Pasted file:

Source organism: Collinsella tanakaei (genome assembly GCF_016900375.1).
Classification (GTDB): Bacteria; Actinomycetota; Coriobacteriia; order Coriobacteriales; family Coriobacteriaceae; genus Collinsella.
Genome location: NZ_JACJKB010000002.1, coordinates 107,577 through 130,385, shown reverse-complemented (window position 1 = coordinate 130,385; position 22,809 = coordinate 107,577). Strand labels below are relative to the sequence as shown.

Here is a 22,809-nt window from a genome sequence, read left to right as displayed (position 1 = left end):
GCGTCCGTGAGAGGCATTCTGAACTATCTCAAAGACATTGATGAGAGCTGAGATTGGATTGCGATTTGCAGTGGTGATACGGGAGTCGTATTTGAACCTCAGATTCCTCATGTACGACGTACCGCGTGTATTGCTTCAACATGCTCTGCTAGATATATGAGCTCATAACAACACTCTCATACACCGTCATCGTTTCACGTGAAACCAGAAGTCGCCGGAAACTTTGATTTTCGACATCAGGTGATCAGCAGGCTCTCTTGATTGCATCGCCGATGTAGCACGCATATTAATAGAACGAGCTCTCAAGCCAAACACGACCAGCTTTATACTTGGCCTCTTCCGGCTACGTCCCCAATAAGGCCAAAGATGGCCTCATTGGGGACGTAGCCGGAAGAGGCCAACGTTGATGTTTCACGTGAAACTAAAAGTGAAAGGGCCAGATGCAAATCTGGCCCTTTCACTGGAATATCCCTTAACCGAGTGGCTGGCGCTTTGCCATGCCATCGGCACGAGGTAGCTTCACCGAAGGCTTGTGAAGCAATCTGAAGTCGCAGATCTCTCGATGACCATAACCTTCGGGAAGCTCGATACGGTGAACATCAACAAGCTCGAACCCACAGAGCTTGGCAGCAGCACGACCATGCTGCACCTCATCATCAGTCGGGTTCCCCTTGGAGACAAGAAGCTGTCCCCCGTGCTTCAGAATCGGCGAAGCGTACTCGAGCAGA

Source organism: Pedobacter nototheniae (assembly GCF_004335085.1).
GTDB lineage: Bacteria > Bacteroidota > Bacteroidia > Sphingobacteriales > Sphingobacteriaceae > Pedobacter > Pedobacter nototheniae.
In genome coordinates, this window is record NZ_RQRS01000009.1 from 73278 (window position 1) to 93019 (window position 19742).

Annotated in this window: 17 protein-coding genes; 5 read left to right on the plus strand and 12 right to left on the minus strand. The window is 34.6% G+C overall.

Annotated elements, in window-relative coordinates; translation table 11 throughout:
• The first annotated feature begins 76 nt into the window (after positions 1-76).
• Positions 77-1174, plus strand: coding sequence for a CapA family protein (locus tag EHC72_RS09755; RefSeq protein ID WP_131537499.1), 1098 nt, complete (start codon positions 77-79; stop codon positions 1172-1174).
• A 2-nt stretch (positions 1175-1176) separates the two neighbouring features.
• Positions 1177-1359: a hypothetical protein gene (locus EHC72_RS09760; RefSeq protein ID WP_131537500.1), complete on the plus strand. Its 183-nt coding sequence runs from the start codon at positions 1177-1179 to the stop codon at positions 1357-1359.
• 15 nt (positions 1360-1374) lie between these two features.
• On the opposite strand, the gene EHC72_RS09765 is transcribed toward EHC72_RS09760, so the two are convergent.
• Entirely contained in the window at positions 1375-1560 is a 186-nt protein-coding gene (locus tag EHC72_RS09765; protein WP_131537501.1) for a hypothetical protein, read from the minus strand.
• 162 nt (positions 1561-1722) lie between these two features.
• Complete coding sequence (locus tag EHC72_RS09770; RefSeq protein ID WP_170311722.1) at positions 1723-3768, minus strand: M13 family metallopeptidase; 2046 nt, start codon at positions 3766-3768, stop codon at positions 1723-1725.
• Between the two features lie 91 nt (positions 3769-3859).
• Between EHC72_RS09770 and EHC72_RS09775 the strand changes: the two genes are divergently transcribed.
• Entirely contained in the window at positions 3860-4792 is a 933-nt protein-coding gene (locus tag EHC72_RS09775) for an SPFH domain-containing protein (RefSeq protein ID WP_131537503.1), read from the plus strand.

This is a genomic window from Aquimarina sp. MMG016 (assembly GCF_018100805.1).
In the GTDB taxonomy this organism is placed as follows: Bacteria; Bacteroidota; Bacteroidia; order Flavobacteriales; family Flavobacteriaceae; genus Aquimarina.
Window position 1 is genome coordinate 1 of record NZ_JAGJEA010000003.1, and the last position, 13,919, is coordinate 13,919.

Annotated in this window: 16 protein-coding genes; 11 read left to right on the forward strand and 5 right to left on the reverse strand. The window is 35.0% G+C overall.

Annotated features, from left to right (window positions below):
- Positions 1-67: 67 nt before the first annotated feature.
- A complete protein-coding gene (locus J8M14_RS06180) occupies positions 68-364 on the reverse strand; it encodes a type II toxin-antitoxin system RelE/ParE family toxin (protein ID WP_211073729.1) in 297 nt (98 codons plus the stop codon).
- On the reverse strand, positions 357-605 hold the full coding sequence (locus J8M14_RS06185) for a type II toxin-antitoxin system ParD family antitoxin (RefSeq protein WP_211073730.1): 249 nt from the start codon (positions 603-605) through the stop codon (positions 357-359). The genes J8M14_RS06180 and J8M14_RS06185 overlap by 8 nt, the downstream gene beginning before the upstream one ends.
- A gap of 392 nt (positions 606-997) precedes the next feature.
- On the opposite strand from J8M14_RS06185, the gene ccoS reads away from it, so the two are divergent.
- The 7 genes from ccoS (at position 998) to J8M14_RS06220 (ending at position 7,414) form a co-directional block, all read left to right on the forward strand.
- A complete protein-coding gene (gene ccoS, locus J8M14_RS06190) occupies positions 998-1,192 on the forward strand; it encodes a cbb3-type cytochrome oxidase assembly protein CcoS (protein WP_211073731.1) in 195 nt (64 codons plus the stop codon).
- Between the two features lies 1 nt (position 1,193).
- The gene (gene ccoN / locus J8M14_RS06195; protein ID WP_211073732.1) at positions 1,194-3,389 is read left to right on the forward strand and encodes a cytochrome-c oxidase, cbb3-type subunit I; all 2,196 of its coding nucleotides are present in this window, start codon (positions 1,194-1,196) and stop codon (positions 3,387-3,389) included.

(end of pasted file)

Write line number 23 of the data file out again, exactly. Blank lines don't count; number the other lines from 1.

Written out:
This is a genomic window from Aquimarina sp. MMG016 (assembly GCF_018100805.1).